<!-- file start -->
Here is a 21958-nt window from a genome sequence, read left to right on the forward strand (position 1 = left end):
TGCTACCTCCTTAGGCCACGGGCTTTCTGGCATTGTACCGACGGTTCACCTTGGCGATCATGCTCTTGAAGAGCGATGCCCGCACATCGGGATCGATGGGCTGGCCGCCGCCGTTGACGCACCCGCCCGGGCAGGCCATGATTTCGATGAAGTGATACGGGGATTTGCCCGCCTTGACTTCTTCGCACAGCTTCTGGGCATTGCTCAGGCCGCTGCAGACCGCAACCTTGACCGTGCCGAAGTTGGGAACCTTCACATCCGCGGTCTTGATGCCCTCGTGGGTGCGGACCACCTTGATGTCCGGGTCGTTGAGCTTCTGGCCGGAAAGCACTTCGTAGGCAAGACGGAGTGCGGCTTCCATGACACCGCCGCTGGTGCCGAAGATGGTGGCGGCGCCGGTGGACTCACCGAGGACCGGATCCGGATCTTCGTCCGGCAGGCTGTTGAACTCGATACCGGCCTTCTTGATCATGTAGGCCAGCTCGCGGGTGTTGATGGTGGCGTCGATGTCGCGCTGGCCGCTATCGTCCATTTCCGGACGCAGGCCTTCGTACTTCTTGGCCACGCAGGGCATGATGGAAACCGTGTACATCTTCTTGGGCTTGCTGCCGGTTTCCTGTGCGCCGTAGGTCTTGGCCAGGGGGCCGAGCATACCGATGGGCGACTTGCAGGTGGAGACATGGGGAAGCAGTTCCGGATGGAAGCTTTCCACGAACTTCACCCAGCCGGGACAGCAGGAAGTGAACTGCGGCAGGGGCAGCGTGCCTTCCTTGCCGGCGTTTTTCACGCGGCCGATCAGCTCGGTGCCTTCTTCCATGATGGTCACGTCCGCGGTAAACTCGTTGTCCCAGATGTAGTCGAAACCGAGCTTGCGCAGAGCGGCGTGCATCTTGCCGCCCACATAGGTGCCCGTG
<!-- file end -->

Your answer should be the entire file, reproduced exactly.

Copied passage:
Here is a 21958-nt window from a genome sequence, read left to right on the forward strand (position 1 = left end):
TGCTACCTCCTTAGGCCACGGGCTTTCTGGCATTGTACCGACGGTTCACCTTGGCGATCATGCTCTTGAAGAGCGATGCCCGCACATCGGGATCGATGGGCTGGCCGCCGCCGTTGACGCACCCGCCCGGGCAGGCCATGATTTCGATGAAGTGATACGGGGATTTGCCCGCCTTGACTTCTTCGCACAGCTTCTGGGCATTGCTCAGGCCGCTGCAGACCGCAACCTTGACCGTGCCGAAGTTGGGAACCTTCACATCCGCGGTCTTGATGCCCTCGTGGGTGCGGACCACCTTGATGTCCGGGTCGTTGAGCTTCTGGCCGGAAAGCACTTCGTAGGCAAGACGGAGTGCGGCTTCCATGACACCGCCGCTGGTGCCGAAGATGGTGGCGGCGCCGGTGGACTCACCGAGGACCGGATCCGGATCTTCGTCCGGCAGGCTGTTGAACTCGATACCGGCCTTCTTGATCATGTAGGCCAGCTCGCGGGTGTTGATGGTGGCGTCGATGTCGCGCTGGCCGCTATCGTCCATTTCCGGACGCAGGCCTTCGTACTTCTTGGCCACGCAGGGCATGATGGAAACCGTGTACATCTTCTTGGGCTTGCTGCCGGTTTCCTGTGCGCCGTAGGTCTTGGCCAGGGGGCCGAGCATACCGATGGGCGACTTGCAGGTGGAGACATGGGGAAGCAGTTCCGGATGGAAGCTTTCCACGAACTTCACCCAGCCGGGACAGCAGGAAGTGAACTGCGGCAGGGGCAGCGTGCCTTCCTTGCCGGCGTTTTTCACGCGGCCGATCAGCTCGGTGCCTTCTTCCATGATGGTCACGTCCGCGGTAAACTCGTTGTCCCAGATGTAGTCGAAACCGAGCTTGCGCAGAGCGGCGTGCATCTTGCCGCCCACATAGGTGCCCGTG